Position: Long Germany (EWG)
While Goldman claims the spotlight today, European sovereign debt concerns remain at large; in fact risk has heightened for the PIIGS in recent days (particularly Greece) despite a European and IMF guaranteed loan of €45 billion to fund Greece’s debt. We’re seeing confirmation of our 2Q10 theme of Sovereign Debt Dichotomy via rising CDS spreads, higher yield spreads, and weakness in equity markets from the PIIGS (see charts below). What is Germany’s role in this risk equation?
In the near term, the PIIGS continue to shake as conservative German Chancellor Angela Merkel reiterates her position that Greece must do more, i.e. increasing austerity measures, before funds are certain. [Note that Germany is on hook to contribute some €8.4 Billion Euros to Greece, the largest contribution of all Euro member states].
While we believe Germany’s “contribution” is inevitable, what we’re currently seeing from Merkel is political posturing. On May 9th, Germany’s largest state by population and the industrial heartland, North Rhine-Westphalia (NRW), holds a state election. Merkel’s Christian Democratic Party (CDU) along with her coalition partners the Free Democrats (FDP) need a win to retain the majority in the Bundesrat (upper house of parliament), which is critical for her party to carry out scheduled reforms, including tax cuts and health care reform.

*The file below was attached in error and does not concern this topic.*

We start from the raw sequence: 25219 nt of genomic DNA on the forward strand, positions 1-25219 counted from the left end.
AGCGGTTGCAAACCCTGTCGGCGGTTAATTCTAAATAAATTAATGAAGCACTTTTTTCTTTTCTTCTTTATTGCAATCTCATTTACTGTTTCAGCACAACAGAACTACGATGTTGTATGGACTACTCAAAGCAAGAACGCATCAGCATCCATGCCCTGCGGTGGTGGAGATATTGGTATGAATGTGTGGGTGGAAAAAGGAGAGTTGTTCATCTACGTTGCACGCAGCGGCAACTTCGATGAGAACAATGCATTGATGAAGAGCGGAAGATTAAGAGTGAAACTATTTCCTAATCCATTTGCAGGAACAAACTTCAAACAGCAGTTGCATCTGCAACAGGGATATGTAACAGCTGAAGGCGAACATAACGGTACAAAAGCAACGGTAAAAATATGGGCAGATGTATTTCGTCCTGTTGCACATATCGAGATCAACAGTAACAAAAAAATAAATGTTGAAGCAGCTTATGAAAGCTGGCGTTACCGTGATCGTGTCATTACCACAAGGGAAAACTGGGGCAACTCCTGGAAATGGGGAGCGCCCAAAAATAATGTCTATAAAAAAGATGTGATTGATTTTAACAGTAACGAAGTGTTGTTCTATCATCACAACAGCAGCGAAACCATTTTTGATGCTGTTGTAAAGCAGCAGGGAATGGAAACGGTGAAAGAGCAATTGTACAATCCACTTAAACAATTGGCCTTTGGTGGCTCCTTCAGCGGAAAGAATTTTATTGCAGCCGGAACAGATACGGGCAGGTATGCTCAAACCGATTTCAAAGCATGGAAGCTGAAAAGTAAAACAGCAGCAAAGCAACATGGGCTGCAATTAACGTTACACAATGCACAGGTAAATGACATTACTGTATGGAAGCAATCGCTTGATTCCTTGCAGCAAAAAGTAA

Recent polls suggest that Merkel’s opposition, the alliance of the Social Democrats-Greens, has a slight advantage. With government spending a hot topic in the election, Merkel must show that she’s not writing a blank check to the Greeks, and will continue to drive a hard line.
In the longer term, we believe that the deeper debt-laden countries, globally, will underperform more fiscally conservative countries, like Germany. Please see our post titled “Q2 2010 Themes: Sovereign Debt Dichotomy” on our portal that lays out one play: long Germany, short Spain. Currently, the DAX is outperforming Spain’s IBEX 35 by a spread of 1,560 bps YTD. It may not be long before we see equity and credit charts from the likes of Spain or Portugal that resemble Greece. That said, we also believe the selloff in Greek equities and bonds is overdone given Germany’s ability to support Greece when it is politically expedient. Stay tuned.